How to determine stress and deal with it
It would seem impossible not to understand when stress sets in: this feeling is familiar to everyone and in the current rhythm of life, it occurs more often than we would like. But that is exactly why it is not so simple. Because stress is so familiar, it is easy to miss the moment when its impact becomes dangerous to health. After all, it can come not only when we do things that can really change our lives, like moving or changing a job, but also in everyday situations, like creating a PlayAmo login or looking for a new coat in an online store.
Stress itself is a state of increased stress in the body. It arises as a protective reaction to adverse factors, which can be physical and psycho-emotional.
Initially, the mechanisms that “turn on” in response to stress are designed to protect the body, mobilize its resources for a rapid response. Once upon a time, “fight or flight” mode was necessary mainly for survival: high pulse and blood flow to the muscles, as well as rapid breathing brought the body to “combat readiness” in the face of a threat. However, all these reactions, together with the production of cortisol in high amounts, were designed precisely for emergency situations.
Today, stress has become an everyday norm. Many people have become so accustomed to it that even the feeling of anxiety has become “background”. Cortisol outbursts are now destructive to the body rather than protecting it from danger. Some organ systems also stop “noticing” this hormone. The immune system is stimulated in moderate amounts, helping it to suppress inflammation in the body. If stress is frequent, the immune system becomes less sensitive to cortisol and is less able to cope with inflammatory reactions: so we start getting sick more often.
The problem is not only that stress has a negative impact on health and quality of life but also that it becomes difficult to recognize it: it is not always just an accelerated pulse and a feeling of anxiety. The body’s reactions, which, at first glance, may seem to have nothing to do with stress, can help you detect it.
Symptoms of Stress
Stress is best recognized at the beginning, otherwise, its level may grow so that nothing will bring any joy. Thoughts will appear that you are either sick or on the verge of such a state. Symptoms of stress can be divided into several groups:
- Cognitive. These include reactions such as inability to focus, concentration, forgetfulness, racing thoughts, feelings of anxiety and restlessness, the appearance of nightmares.
- Emotional. In terms of emotions and psychological reactions, stress can be felt, on the one hand, as a state of despondency and apathy, and, on the other hand, as greater irritability than usual. Stress can contribute to the development of depressive disorders and affect self-perception in the form of low self-esteem.
- Behavioral symptoms of stress may be as follows: aggressiveness, hostility and other “defensive” reactions, suspiciousness, and sometimes, on the contrary, lostness, insecure speech. Changes in appetite and sleep patterns can also be attributed to this type of symptom. Some people sleep more shallowly – with awakenings in the middle of the night, some have insomnia, and some, on the contrary, sleep much more than normal, but do not feel a burst of energy.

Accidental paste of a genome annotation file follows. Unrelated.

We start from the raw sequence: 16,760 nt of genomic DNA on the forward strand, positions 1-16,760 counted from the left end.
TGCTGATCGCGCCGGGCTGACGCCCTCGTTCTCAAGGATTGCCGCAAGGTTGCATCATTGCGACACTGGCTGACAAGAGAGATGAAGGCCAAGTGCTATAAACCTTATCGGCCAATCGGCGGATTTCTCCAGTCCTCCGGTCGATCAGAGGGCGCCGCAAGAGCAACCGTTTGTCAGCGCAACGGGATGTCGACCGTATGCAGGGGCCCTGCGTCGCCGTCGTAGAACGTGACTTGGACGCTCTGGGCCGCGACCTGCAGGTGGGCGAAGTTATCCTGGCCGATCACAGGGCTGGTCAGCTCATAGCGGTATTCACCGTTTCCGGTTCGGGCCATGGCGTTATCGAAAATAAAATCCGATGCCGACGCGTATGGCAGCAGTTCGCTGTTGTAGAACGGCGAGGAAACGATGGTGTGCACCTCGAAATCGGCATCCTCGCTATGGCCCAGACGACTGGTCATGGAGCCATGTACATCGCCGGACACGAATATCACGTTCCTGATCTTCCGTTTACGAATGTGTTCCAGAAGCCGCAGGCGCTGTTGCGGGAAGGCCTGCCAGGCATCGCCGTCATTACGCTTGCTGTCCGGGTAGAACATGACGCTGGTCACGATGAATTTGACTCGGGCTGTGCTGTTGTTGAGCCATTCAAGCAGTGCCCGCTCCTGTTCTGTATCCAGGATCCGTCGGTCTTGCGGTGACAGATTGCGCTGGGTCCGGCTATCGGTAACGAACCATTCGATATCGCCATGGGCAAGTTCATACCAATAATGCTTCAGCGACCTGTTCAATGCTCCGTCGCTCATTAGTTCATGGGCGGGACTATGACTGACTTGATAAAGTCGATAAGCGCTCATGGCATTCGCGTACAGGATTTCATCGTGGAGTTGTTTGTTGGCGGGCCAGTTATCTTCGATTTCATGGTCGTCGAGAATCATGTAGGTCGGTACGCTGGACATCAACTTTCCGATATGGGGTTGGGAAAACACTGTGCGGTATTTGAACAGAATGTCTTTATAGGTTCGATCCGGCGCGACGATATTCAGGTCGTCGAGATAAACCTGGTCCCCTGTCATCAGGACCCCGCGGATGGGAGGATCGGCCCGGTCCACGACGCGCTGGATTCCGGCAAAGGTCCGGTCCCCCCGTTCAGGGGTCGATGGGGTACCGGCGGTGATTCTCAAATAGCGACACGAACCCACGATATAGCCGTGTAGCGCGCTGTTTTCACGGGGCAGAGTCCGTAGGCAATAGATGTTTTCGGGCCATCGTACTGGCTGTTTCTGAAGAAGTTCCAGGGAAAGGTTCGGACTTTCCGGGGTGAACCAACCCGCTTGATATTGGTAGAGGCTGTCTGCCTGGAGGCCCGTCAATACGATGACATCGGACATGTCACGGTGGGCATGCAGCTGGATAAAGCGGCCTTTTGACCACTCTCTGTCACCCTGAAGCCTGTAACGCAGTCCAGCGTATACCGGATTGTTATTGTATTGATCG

- Somatic symptoms are physical manifestations of stress. It can be about the most opposite phenomena: weakness in one case, hypertonicity of muscles in the other. Tachycardia and bradycardia, chest pain, headaches, cramps, sweating, dry mouth are a number of other symptoms that may indicate stress. It may also be accompanied by the appearance of acne, hair loss; the condition of the skin, hair and nails in general may worsen during periods of stress. In addition, allergic reactions may appear under its influence.
The presence of one or two symptoms from this list shows that you are stressed. If there are more symptoms, you can say that the stress is severe.
How to Deal With the Problem
It is important to identify stress and not let it remain hidden: what normally benefits the body, when stressed, begins to harm it. Physical activity usually increases the body’s resistance to stress, but when stressed too much, it’s easy to overwhelm it. Cortisol is a breakdown hormone that brings muscle aches and feelings of overtraining. It impairs protein synthesis, which also contributes to the breakdown of muscle fibers, and slows down metabolism. And the adrenaline in the blood, which makes the heart work harder, carries a higher risk of heart attack in such conditions.
Having identified stress, it is best to abstract away from the outside world and focus on the load, choosing for it those exercises that are pleasant and enjoyable. You can remove strength training and replace it with cardio, add elements of stretching or myofascial release, and go to the pool.
In nutrition, the response to stress can be different. Those who are not struggling with being overweight often lose their appetite, while those who seek to lose weight are likely to “binge” more to produce the pleasure hormones dopamine and serotonin. It is possible to increase the caloric content of your diet during times of stress, but at the expense of the “right” foods: healthy fats, proteins and slow carbohydrates. And this will require self-control so as not to overeat and stay within the list of “healthy” foods. This will help to support yourself and your body rather than aggravate the effects of stress; but it is even more important to monitor its manifestations and protect yourself from the causes of stress while the body’s signals in response to it are still small.